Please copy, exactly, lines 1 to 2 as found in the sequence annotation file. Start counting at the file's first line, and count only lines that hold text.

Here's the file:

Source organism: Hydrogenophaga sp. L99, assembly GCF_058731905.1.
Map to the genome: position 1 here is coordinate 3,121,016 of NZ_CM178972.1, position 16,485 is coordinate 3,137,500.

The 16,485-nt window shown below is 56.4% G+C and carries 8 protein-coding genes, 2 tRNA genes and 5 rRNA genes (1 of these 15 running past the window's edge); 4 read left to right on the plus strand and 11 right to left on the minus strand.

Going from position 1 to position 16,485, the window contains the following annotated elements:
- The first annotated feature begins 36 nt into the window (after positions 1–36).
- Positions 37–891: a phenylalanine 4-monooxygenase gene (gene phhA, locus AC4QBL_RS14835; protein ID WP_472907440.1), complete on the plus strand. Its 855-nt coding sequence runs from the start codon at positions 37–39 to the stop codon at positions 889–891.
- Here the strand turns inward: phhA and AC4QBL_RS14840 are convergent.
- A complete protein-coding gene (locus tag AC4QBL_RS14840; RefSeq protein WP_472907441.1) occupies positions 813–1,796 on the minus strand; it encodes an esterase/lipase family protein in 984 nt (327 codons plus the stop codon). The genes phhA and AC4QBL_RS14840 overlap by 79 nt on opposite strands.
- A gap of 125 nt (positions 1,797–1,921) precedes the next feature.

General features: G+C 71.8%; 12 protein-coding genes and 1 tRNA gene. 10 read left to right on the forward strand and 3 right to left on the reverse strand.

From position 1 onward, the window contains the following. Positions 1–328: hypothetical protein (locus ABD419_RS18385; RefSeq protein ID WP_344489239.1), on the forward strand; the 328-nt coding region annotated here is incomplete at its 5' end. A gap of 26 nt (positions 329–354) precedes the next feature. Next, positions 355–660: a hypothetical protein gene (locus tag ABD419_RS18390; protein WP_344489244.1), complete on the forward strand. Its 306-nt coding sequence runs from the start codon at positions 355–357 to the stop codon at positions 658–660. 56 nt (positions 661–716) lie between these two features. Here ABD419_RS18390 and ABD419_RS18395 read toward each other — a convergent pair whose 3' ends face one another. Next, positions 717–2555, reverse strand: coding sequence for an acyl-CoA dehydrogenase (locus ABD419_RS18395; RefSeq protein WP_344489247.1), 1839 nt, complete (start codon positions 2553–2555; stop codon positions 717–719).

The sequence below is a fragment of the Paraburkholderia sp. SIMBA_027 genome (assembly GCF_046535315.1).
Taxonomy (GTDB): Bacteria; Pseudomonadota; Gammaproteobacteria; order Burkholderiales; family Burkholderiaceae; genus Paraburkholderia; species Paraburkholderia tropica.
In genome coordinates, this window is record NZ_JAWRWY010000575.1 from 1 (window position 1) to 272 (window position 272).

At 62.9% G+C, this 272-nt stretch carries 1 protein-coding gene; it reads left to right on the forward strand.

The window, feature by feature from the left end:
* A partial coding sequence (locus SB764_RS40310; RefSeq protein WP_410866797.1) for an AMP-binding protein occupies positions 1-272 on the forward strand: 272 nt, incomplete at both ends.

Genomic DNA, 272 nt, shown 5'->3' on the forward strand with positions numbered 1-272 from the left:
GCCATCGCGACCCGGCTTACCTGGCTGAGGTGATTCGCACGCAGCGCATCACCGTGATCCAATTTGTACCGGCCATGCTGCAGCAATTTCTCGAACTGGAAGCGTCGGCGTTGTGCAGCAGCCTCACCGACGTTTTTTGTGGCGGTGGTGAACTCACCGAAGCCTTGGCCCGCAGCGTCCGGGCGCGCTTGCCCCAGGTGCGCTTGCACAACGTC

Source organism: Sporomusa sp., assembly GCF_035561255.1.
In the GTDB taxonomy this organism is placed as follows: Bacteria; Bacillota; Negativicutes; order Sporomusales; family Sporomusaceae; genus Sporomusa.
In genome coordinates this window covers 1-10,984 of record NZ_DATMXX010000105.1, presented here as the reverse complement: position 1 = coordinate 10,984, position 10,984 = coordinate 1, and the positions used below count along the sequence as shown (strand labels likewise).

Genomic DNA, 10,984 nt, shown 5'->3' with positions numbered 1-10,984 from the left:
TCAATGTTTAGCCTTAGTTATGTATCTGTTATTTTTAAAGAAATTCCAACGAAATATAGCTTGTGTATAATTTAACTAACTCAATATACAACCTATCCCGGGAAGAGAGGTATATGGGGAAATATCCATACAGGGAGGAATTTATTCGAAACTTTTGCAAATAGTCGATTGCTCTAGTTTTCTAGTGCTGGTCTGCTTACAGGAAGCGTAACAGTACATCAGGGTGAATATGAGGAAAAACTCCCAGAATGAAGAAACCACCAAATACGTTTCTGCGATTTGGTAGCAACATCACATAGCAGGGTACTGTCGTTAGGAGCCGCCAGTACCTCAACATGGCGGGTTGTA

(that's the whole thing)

Source organism: Hydrogenophaga sp. L99, assembly GCF_058731905.1.
Map to the genome: position 1 here is coordinate 3,121,016 of NZ_CM178972.1, position 16,485 is coordinate 3,137,500.